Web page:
TELFORD VICE in Wellington
NEIL Broom glanced over his shoulder towards the Basin Reserve pitch where he is set to make his test debut for New Zealand in the second match of their series against South Africa on Thursday.
“Yeah, it looks pretty green,” said the batsman who is odds on to replace Ross Taylor, who tore a calf while batting in the drawn first test in Dunedin.
Green? Not just any green: try Kryptonite green.
The 70 millimetres of rain that fell in Wellington from Friday to Monday kept the pitch under cover, and while Tuesday was cloudy but mostly dry more rain is forecast for Wednesday.
So discerning the finally uncovered pitch from the outfield on Tuesday was about as straightforward as telling Hamish Marshall from John Marshall – the identical twins from Auckland who, between them, earned 20 test caps for New Zealand in the first decade of the century.
Broom, who made his first-class debut at the Basin Reserve in 2002-03, played against the Marshalls for Otago in a career that has taken more than its share of twists and turns.
“It’s been 135 first-class games so it’s been a long time but it’s finally here. Or hopefully, anyway.”
Actually, it’s been 136 first-class games. But it seemed rude to argue with an “old” oke.
“I’m nearly 34 now, so I’m looking forward to getting out there and giving it a good crack,” Broom said.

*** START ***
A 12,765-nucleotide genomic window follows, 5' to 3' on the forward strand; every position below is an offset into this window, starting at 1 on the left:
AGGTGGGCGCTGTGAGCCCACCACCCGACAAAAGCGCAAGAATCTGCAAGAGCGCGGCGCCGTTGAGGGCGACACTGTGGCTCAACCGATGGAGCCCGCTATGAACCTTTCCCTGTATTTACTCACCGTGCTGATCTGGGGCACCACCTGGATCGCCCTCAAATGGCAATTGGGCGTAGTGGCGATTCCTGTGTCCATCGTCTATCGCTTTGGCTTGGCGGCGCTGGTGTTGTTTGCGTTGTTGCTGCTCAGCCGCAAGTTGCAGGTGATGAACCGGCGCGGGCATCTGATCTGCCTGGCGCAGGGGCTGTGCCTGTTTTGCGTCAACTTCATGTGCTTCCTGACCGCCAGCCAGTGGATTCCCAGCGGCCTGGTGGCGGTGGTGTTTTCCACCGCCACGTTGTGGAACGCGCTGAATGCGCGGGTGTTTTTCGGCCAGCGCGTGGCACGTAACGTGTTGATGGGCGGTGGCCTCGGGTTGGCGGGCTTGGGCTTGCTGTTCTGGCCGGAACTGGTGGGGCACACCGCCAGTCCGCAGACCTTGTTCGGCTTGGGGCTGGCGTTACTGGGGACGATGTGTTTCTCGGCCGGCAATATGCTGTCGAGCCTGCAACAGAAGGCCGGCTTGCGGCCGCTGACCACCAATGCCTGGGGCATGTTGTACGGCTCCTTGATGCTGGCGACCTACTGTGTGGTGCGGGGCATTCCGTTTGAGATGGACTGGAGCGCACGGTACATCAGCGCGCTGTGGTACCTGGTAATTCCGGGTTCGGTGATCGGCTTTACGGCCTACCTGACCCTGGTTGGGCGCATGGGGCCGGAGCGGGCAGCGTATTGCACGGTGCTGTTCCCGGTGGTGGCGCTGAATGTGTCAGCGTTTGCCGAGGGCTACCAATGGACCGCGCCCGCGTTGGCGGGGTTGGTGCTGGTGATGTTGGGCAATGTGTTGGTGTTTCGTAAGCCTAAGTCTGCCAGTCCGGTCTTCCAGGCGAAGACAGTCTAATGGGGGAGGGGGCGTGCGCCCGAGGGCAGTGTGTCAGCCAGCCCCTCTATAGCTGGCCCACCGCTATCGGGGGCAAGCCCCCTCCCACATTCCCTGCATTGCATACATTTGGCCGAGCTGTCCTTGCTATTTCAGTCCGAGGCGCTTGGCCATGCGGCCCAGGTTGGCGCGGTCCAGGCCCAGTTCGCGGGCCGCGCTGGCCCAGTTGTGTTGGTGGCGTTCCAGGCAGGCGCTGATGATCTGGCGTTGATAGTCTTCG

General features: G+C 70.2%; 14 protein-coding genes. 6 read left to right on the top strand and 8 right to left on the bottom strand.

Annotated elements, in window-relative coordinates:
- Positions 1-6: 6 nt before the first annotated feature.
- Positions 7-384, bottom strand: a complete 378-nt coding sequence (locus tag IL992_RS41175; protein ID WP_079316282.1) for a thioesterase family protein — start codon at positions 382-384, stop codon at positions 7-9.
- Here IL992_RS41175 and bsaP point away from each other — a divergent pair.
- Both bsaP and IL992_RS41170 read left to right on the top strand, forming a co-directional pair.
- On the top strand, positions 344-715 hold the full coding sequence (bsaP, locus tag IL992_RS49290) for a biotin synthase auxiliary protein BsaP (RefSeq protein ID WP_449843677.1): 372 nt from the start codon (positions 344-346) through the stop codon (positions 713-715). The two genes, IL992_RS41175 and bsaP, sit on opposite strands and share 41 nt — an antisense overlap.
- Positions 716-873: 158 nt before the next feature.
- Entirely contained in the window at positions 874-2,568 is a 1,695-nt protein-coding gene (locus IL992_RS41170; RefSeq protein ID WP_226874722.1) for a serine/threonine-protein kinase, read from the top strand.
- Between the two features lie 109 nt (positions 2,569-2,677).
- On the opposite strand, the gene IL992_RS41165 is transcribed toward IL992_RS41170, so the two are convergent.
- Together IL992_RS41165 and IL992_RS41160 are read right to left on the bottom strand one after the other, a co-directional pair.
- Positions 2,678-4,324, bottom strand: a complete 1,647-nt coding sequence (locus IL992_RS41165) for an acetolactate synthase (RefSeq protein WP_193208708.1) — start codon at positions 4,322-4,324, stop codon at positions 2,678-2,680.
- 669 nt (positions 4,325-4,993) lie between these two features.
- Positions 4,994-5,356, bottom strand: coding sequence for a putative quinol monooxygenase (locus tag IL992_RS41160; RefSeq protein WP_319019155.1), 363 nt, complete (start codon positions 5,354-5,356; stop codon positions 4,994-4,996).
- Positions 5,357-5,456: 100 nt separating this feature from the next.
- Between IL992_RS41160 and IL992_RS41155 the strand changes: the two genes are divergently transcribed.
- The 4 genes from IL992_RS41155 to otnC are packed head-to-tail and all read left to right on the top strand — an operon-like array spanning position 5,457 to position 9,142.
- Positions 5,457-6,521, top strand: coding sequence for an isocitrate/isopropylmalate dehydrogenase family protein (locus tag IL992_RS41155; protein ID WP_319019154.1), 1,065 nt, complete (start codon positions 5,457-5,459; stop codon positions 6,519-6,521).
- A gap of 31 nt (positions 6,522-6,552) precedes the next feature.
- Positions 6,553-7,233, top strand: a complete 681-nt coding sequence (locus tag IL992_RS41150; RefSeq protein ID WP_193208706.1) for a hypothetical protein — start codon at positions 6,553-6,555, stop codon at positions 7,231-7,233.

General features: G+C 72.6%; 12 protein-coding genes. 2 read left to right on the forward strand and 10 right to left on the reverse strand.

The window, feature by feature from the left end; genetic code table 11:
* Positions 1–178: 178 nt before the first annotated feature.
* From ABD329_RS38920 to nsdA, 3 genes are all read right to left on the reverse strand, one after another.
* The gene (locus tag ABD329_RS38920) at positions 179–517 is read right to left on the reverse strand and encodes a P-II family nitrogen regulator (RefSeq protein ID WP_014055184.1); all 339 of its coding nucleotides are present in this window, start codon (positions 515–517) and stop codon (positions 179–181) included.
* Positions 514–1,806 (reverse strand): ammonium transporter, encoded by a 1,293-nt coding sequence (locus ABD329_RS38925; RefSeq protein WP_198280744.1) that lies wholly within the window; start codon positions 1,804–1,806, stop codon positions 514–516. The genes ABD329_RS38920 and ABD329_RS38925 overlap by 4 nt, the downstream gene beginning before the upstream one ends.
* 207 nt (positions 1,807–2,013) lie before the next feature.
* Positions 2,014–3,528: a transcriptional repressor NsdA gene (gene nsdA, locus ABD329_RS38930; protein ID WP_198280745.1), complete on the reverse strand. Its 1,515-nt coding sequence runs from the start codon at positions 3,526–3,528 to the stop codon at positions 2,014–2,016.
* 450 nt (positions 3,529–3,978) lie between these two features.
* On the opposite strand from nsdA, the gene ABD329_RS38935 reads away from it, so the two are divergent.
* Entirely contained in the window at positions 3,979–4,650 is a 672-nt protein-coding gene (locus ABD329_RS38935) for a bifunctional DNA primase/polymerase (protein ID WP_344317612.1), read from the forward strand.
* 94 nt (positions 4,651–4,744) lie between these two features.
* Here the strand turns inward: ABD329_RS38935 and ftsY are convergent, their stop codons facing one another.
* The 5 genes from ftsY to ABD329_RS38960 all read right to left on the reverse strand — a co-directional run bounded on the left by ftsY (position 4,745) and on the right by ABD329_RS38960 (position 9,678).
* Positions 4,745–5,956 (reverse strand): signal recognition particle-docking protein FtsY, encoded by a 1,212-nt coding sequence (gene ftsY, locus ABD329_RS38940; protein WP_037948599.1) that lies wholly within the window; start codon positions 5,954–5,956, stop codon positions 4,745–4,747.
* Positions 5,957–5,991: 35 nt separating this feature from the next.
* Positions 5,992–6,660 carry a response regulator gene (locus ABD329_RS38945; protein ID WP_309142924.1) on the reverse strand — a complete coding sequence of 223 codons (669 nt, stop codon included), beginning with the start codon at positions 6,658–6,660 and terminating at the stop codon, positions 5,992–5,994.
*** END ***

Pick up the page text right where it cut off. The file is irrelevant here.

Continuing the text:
His British passport paved the way for him to sign a contract with Derbyshire, which he terminated in December when New Zealand picked him for a one-day series against Bangladesh, also to replace an injured Taylor.
“It’s been an interesting summer,” Broom said.
“I started out as an Englishman and now I’m playing a test for New Zealand.
“It’s pretty crazy.
“I’ll sit down at the end of the summer and hopefully take it all in.”
Broom won’t want to take in some of what happened the last time New Zealand and South Africa played a test at the Basin Reserve.
Hashim Amla needed surgery after being struck in the groin by Chris Martin on the first day.
That was before Morne Morkel broke Taylor’s arm.
And then Kane Williamson had his box shattered by Dale Steyn.
“I’ve got a titanium box, so that should do the job,” Broom said when reminded of the latter.
Not that he isn’t versed in tangling with South Africa’s fast bowlers.
“I remember facing (Morne) Morkel and (Vernon) Philander on an emerging players tour over in Australia,” Broom said.
“It was about 10 years ago now.”
That was in July 2007, when Broom was dismissed by Philander in three of four innings.
“It was pretty tough then and it will probably be another step up now,” Broom said.
“They’re two great bowlers and on a pitch that looks like that they’ll be even tougher.
“I managed to bust my ribs; that’s what I remember about it.
“I got a few ticklers up there; (Morkel) gets a bit of bounce.”
The Basin Reserve hasn’t been the happiest hunting ground for Broom in first-class cricket.
He has reached 50 in only two of his 18 innings at a venue where he averages 27.37: his lowest at any ground where he has played at least five innings.
But, as he said, “If I’ve ever been ready to play test cricket it should be now.”
Years ago, he was a promising prospect in the game New Zealanders play better than anyone else.
In fact, he featured in the same Christchurch Boys’ High XI and XV as Dan Carter, who went on to All Black stardom.
“Seems like a long time ago now that I’ve made that decision to play cricket, but I think I’ve made the right one,” Broom said.
“I don’t know how I would have got on in the oval-ball game.
“It used to bug me a wee bit, but now I suppose I’ve got kids and I can relive my footy days through them.”
For now, the kids will be shouting for dad.